Hello Bugman,
I was at Lake Dorathy in Kirkland Lake, Ontario, swimming with some friends when this bug floated by and we grabbed it with the insect net. When I went touch it, it pinched me with it’s pincers, which are extremely sharp! It’s got a stinger like tail, and it resembles a shrimp in the body. I asked the folks that have been there for over 20 years and they had no idea. They think it may be some form of Larvae or nymph. If you could let me know what this thing is that would be wonderful. I’ve attached some pictures, hopefully they’ll help. Thanks!

Hi Dan,
This is a Water Tiger, the larva of the Predaceous Diving Beetle. Looks like it caught a minnow.

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Any ideas please ?
Hi Bugman,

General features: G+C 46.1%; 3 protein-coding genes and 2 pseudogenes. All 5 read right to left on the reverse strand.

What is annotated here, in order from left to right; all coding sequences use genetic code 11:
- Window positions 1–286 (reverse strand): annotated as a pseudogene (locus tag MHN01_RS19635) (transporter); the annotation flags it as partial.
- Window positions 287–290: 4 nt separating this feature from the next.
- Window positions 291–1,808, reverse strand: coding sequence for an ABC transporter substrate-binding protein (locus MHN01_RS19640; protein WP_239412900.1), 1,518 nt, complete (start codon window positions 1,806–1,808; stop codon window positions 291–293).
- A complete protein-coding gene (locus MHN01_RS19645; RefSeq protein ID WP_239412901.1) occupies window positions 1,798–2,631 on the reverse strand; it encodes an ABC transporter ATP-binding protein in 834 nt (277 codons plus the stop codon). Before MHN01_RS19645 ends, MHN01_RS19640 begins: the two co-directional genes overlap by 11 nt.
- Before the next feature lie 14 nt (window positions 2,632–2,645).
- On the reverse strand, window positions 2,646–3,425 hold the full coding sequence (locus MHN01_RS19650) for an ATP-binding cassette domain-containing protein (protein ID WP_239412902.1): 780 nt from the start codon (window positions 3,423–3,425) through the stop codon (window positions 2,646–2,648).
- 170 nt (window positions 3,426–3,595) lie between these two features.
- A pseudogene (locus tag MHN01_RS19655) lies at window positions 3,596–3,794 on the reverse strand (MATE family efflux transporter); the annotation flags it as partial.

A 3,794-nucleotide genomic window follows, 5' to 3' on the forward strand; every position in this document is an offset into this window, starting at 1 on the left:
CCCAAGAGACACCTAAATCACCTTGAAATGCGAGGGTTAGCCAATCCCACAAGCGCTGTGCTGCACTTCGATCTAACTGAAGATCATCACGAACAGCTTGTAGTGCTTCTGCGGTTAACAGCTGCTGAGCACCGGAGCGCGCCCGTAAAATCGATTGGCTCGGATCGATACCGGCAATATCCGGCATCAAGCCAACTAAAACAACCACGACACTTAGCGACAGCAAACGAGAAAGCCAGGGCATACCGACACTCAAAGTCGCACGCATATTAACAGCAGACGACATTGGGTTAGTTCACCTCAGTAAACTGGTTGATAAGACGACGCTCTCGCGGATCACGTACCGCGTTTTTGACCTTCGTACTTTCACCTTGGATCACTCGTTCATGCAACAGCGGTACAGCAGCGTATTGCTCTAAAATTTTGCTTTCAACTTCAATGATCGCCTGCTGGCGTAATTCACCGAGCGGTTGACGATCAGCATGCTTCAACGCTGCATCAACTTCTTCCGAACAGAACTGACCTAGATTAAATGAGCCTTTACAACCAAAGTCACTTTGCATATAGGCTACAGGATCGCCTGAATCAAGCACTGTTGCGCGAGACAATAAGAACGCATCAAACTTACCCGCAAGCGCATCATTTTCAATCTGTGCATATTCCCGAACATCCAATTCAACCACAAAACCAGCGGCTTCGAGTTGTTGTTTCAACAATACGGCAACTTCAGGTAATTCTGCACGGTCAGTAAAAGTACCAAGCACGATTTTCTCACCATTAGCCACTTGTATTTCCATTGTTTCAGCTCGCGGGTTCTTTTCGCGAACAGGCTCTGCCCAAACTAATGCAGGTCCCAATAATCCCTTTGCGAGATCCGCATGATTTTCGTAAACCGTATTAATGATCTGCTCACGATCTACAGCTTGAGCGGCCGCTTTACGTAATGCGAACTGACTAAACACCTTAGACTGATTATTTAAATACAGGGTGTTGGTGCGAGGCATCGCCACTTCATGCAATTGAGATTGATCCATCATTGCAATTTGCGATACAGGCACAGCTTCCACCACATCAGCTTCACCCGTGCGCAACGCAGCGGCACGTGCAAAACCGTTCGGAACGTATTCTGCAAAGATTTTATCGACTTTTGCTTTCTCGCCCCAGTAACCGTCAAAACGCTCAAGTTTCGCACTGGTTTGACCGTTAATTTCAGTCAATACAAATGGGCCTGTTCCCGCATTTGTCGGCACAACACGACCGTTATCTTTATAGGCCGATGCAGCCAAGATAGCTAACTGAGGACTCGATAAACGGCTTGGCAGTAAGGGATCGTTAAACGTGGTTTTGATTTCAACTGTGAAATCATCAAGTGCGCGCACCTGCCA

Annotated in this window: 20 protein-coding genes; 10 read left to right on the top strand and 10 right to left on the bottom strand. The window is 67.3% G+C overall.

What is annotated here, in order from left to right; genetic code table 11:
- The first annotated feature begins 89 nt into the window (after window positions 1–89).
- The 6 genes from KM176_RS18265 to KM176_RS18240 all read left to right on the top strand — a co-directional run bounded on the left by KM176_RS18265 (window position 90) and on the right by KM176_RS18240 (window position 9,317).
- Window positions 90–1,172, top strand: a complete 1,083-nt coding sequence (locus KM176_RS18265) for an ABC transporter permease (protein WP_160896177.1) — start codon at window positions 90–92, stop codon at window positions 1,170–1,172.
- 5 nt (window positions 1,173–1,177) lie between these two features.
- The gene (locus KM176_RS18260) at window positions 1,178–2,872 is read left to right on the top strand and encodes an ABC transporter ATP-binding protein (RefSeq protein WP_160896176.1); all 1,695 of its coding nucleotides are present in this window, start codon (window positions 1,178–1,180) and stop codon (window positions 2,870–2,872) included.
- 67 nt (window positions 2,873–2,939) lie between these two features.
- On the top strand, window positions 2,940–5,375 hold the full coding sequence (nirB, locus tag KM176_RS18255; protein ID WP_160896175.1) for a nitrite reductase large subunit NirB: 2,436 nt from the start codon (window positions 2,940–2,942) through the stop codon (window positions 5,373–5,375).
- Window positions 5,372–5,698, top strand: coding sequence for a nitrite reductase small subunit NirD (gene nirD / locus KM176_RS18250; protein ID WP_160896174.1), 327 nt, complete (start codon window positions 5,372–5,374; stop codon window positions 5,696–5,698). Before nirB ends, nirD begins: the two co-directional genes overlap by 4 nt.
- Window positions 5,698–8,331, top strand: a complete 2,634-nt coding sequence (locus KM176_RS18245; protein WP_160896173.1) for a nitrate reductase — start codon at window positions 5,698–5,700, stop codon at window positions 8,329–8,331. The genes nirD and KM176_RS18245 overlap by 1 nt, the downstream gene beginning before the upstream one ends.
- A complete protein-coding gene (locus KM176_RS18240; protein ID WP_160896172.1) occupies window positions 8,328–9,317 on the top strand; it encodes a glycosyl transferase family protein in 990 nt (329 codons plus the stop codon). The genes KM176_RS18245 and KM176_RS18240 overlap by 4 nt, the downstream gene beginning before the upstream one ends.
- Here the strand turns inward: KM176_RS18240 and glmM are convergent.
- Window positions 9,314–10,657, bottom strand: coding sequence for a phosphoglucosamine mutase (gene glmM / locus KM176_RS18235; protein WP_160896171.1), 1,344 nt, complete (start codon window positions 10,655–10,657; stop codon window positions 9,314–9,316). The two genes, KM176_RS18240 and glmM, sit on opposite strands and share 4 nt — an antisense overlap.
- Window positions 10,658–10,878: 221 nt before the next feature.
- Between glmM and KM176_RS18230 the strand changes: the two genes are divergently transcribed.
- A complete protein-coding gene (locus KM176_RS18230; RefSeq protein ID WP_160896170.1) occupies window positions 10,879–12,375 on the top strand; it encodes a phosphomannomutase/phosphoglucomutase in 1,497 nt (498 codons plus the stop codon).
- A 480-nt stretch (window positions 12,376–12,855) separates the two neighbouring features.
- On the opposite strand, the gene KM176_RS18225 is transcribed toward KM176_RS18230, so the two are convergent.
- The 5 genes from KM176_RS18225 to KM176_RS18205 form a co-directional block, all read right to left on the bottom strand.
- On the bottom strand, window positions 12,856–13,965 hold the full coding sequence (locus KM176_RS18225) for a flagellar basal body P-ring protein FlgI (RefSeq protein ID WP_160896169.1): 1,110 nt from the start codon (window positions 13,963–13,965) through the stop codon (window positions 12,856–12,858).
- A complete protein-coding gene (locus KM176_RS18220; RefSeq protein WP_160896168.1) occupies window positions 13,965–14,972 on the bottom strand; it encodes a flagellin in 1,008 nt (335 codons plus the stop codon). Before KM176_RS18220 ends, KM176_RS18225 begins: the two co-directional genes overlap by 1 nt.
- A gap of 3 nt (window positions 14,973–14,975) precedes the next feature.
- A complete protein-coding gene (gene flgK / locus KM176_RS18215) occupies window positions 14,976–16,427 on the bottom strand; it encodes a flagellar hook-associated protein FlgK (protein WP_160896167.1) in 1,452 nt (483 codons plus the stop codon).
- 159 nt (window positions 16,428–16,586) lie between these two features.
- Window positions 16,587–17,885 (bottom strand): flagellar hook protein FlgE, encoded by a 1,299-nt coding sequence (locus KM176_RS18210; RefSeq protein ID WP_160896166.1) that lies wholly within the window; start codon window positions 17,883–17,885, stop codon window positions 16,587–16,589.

I love the site, but I’ve not been able to find this in the alphabetic list or with the search – can you help at all please ? When I saw them I assumed they were dragonfly larvae, but now I’ve had a chance to look up the identification I don’t think they are – several points don’t match. There were 3 of them, in a small seasonal pond in South-West Scotland this morning – busily eating the tadpoles. I’ve not seen them before, and unless they’re something interesting I’m tempted to beat them to death before they finish off the last of the taddies. I was there about 4 weeks ago (and so were the tadpoles), and I visited at least once a month all through last year, plus I have a decent pond in my garden with frogs, toads, several newts (endangered here), and plenty of insect life, but I’ve never seen anything like these monsters. They were about 30mm long when they straightened out, which was only when they were swimming (they swim by moving their legs, rather than “jet propulsion”). They sat still in the arched pose in the photo’s until a tadpole came past, then latched onto it and killed it with their pincers. In the photo’s the pincers look a bit like feelers, but in reality they were curved, hard and obviously sharp killing instruments. There are all sorts of pond-skaters, water-boatmen, and general creepy-crawlies in the pond, but these 3 were a lot bigger than anything else, and only interested in killing tadpoles. They seem to have 6 legs, which might be some help, and a couple of small “spikes” on the tail (no gills). The light was terrible for photography, but they were basically green with slightly brown heads. We’ve had dragonfly, damsels, cranes, midges, and just about everything else that flies on the site (bats are my “thing”, and we’ve got those as well), and we’ve also got frogs, toads, a possible newt, lizards, slow-worm, mice, owls, a fox, and deer (which do a lot of damage to the trees if we don’t keep on top of them). We do like nature, in all it’s forms, but the rate these things were eating the tadpoles was quite alarming, so unless they’re something interesting I’ll have to either splat them or at least section off one part of the pond, or we’ll have no tadpoles left. Hope you can help.